Pollinator Paradise Pollination
Ecology at UI The
Solitary Bee Web
Rearing Solitary Bees Suppliers References Bee Gardens FAQ Links Contact Us
New Mexico Native Bee Pollinator Project Research Philosophy Nampa Farmer's Market
About Dr. Strickler
Dr. Strickler is the owner of Pollinator Paradise, a company that is dedicated to the conservation, increase, and management of native bee populations for crop and wildflower pollination through research, education, and commercial management of native pollen bees. She was an assistant professor at the University of Idaho from 1993-2000, supervising their pollination ecology program.
UI she studied the pollination of alfalfa for seed by the alfalfa
Megachile rotundata. Prior to working at UI, she had 14
years experience studying solitary bees in Massachusetts, New York
State, and Michigan, and 7 years experience studying pests of apple at
Michigan State University. She maintains a web site about the blue
orchard bee, Osmia lignaria, and other solitary bees. She sells Binderboard™
and other products for solitary bee management. She lives
in Idaho, and spends part of the year visiting family property in Taos
Canyon, her "basecamp" for the New Mexico Native Bee
Top of Page
|Dr. Strickler's Resumé
Additional Professional Activities
Interests and Activities
1969 - 1972 University of California Berkeley, CA.
(B.A..,Biological Science, with honors.)
1972 - 1978 Harvard University Cambridge, MA
2010 - current Adjunct Instructor, Department of Natural and Physical Sciences, College of Western Idaho, Nampa, ID.
Biology 100 and 100Lab, Concepts in
2000 - current
A company dedicated to the conservation, increase, and management of native bee populations for crop and wildflower pollination through research, education, and commercial management of native pollen bees.
With honey bee populations increasingly under stress, demand for alternative bees is increasing. We are working to increase the availability of the native blue orchard bee, Osmia lignaria, and other solitary bees. We hope to produce the bees in sufficient quantity and quality that large numbers of pollinators are available and affordable for commercial fruit growers. Our Binderboard™ nest system is designed to allow for large scale management of solitary cavity nesting bees. We are working towards creating inexpensive nests and accessories that are affordable for the large commercial fruit grower, including a paper pulp Binderboard®. At the same time, we offer the discerning small fruit grower and home gardener an attractive, efficient, high end management system for these bees.
The Pollinator Paradise Market Garden
In addition to our solitary bee operations, we run a small market garden. Our goal is to provide a local source of pesticide-free unusual greens, produce, and herbs for people who appreciate freshness, flavor, good nutrition, and diversity of color and texture in their meals.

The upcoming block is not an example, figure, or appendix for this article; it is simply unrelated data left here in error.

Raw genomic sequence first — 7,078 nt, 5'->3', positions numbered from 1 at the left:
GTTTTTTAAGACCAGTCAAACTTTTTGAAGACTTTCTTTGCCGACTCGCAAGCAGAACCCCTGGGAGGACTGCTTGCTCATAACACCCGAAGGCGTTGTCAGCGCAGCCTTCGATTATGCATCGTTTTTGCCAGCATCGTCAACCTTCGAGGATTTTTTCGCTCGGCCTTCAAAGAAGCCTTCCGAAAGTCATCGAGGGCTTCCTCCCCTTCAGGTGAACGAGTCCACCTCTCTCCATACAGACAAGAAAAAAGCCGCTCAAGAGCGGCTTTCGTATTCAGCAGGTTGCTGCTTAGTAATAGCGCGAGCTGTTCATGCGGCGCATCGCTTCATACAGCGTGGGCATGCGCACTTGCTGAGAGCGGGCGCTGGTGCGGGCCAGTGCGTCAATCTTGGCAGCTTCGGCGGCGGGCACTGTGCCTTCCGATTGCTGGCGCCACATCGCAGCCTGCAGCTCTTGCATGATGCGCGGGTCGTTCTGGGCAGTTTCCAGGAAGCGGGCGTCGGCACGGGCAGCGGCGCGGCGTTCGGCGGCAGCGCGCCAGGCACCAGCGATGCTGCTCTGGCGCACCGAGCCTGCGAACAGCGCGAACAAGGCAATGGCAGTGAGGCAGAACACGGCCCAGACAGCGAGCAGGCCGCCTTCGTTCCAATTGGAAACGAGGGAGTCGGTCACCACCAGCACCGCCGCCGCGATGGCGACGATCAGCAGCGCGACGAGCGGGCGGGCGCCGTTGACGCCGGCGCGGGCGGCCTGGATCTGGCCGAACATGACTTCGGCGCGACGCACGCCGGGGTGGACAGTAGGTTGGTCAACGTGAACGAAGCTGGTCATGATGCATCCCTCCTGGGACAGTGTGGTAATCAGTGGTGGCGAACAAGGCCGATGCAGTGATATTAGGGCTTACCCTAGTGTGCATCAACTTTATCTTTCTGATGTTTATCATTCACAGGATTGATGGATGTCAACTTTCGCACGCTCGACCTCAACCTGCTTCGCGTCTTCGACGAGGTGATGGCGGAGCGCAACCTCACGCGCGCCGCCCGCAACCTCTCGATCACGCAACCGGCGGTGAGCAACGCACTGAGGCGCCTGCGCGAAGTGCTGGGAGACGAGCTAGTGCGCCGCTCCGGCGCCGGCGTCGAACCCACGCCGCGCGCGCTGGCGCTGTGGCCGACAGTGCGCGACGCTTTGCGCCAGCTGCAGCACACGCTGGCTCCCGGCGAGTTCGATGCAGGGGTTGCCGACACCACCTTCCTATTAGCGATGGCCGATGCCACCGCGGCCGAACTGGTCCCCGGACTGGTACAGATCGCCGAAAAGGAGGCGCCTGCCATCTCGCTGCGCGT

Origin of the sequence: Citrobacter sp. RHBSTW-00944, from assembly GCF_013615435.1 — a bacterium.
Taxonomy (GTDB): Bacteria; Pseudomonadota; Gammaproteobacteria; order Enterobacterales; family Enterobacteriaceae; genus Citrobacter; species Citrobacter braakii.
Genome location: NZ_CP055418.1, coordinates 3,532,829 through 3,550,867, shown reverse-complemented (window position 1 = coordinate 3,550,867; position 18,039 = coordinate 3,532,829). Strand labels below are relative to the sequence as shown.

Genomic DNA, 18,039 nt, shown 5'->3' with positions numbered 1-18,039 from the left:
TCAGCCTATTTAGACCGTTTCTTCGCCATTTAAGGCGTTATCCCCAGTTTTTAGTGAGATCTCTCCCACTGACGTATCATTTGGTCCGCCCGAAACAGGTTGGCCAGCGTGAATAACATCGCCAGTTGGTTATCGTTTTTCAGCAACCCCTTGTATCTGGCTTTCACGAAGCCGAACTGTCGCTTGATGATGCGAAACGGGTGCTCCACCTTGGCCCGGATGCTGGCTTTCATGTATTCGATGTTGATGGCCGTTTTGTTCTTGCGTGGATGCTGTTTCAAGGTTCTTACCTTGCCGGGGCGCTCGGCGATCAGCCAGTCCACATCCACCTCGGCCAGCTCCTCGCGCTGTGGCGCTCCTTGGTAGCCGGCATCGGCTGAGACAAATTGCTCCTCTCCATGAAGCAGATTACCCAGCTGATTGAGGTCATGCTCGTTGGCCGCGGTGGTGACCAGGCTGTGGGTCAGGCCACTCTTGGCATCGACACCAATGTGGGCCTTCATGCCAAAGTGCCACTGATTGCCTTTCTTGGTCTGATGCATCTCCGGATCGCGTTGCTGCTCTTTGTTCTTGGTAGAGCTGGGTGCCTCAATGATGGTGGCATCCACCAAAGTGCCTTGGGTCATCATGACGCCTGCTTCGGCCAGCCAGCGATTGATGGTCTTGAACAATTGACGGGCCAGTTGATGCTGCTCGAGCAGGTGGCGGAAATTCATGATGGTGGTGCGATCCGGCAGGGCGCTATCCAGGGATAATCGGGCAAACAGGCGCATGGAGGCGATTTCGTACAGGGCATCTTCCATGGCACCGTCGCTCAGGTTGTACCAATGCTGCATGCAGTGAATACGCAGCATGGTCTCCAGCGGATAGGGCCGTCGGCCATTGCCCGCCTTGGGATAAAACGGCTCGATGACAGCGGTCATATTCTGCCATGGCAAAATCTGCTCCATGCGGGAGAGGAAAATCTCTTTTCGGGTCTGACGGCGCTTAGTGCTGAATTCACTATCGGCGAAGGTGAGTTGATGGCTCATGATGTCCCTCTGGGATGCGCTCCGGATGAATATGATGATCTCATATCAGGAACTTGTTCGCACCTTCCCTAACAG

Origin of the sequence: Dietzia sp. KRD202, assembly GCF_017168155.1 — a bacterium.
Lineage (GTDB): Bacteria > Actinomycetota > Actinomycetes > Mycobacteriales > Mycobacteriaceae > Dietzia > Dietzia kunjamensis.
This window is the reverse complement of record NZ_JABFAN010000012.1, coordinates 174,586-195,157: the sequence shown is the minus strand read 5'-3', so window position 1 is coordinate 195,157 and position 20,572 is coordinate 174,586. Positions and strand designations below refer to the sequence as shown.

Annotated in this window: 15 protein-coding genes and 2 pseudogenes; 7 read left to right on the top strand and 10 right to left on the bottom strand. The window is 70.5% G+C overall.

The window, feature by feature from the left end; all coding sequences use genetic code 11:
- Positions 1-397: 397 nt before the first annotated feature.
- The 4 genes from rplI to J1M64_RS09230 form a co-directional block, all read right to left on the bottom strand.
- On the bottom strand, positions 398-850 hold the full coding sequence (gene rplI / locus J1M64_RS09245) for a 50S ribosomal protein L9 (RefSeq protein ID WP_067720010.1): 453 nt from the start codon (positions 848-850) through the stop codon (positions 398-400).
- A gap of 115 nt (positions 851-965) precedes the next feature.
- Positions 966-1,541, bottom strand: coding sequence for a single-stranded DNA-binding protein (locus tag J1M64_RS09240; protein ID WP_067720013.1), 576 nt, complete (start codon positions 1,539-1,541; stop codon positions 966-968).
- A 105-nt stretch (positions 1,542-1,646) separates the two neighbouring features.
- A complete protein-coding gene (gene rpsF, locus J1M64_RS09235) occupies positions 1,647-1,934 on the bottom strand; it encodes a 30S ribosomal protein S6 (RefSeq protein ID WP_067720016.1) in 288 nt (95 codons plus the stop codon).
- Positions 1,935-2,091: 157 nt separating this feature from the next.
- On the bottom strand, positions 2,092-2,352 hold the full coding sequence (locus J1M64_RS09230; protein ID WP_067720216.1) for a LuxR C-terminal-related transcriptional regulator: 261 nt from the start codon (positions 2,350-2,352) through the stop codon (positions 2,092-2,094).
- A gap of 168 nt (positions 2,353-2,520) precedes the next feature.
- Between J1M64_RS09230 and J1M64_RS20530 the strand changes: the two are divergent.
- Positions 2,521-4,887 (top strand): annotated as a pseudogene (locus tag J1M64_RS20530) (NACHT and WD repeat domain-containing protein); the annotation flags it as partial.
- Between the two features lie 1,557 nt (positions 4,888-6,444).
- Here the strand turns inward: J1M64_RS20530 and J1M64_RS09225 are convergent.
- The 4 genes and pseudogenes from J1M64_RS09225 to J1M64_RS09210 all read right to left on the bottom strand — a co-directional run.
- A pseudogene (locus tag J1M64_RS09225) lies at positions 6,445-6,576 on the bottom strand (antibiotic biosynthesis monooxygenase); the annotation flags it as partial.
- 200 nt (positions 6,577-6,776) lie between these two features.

In our market garden we grow small quantities of a diversity of unusual produce. Most we sell directly to consumers at the Nampa Farmers’ Market (Saturday mornings) and other local markets (e.g., Caldwell) when sufficient time and produce are available. We also sell direct to customers in the Parma area, and occasional sales to restaurants and retail establishments (e.g., Brick 29 Bistro in Nampa, La Parilla Juarez, in Nampa, Bon Appétit at the College of Idaho in Caldwell, Market Limone in Nampa).
In addition, our Market Garden and flower beds offer habitat and food for wildlife, including pollinators. Thus the garden compliments the bee and Binderboard™ operations of Pollinator Paradise.
Website (designed and maintained by Dr. Strickler):
Pollination Studies at the Parma Research and Extension Center, University of Idaho: Information on Megachile rotundata, the alfalfa leafcutting bee, used to pollinate alfalfa in the Pacific Northwest.
Solitary Bees: An Alternative to Honey Bees http://www.uidaho.edu/pses/Strickler/SolitaryBees/solitary.htm
System Models of alfalfa pollination: http://forio.com/broadcast/netsim/netsims/PollinatorParadise/standardv8c/index.html
Jan. 2006 - Nov. 2008
Dec. 2002 - Dec. 2006
Department of Plant, Soils, and Entomological Sciences, University of Idaho
Parma Research and Extension Center Parma, ID
Assistant Professor, Pollination Ecology
Research on the alfalfa leafcutting bee, Megachile rotundata, and on alfalfa seed production in the Northwestern USA.
1987-1993 Assistant Professor
1984-1986 Adjunct Assistant Professor
1979-1983 Research Associate
Over 24 publications in scientific journals, book chapters, and extension manuals:REFEREED SCIENTIFIC JOURNAL ARTICLES:
Fairey, D. T., N. A. Fairey , K. Strickler and D. Lundahl 2003. A comparison of the quality of alfalfa leafcutting bee cocoons at three North American laboratories. International Herbage Seed Group Newsletter , July 2003, 36:3-5
Strickler, K. and J. Vinson. 2000. A simulation of the effect of pollinator movement on alfalfa seed production. Environ. Entomol. 29(5):907-918.
Scott, V.L., S.T. Kelley, and K. Strickler. 2000. Reproductive biology of two Coelioxys species in relation to their Megachile hosts (Hymenoptera: Megachilidae). Ann. Entomol. Soc. Am. 93(4):941-948.
Noma, T. and K. Strickler. 1999. Efficacy of Beauveria bassiana for control of lygus bug (Hemiptera: Miridae) in alfalfa seed fields. J. Agric. & Urban Entomol. 16(4):215-233.
Noma, T. and K. Strickler. 2000. Effects of Beauveria bassiana on Lygus hesperus (Hemiptera: Miridae) feeding and oviposition. Environ. Entomol. 29(2):394-402.
Strickler, K. 1999. The impact of flower standing crop and pollinator movement on alfalfa seed yield. Environ. Entomol. 28(6): 1067-1076.
Strickler, K. and S. Freitas. 1999. Interactions between floral resources and bees in commercial alfalfa seed fields. Environ. Entomol. 28(2): 178-187.
Strickler, K. 1997. Flower production and pollination in Medicago sativa L. grown for seed: model and monitoring studies. In, K.W. Richards, ed. Proc. Int’l Symp. on Pollination Acta Horticulturae 437, ISHS pp. 109-113.
Strickler, K. 1996 Seed and bee yields as a function of forager populations: alfalfa pollination as a model system. J. Kansas Entomol. Soc., 69(4) suppl.: 201-215.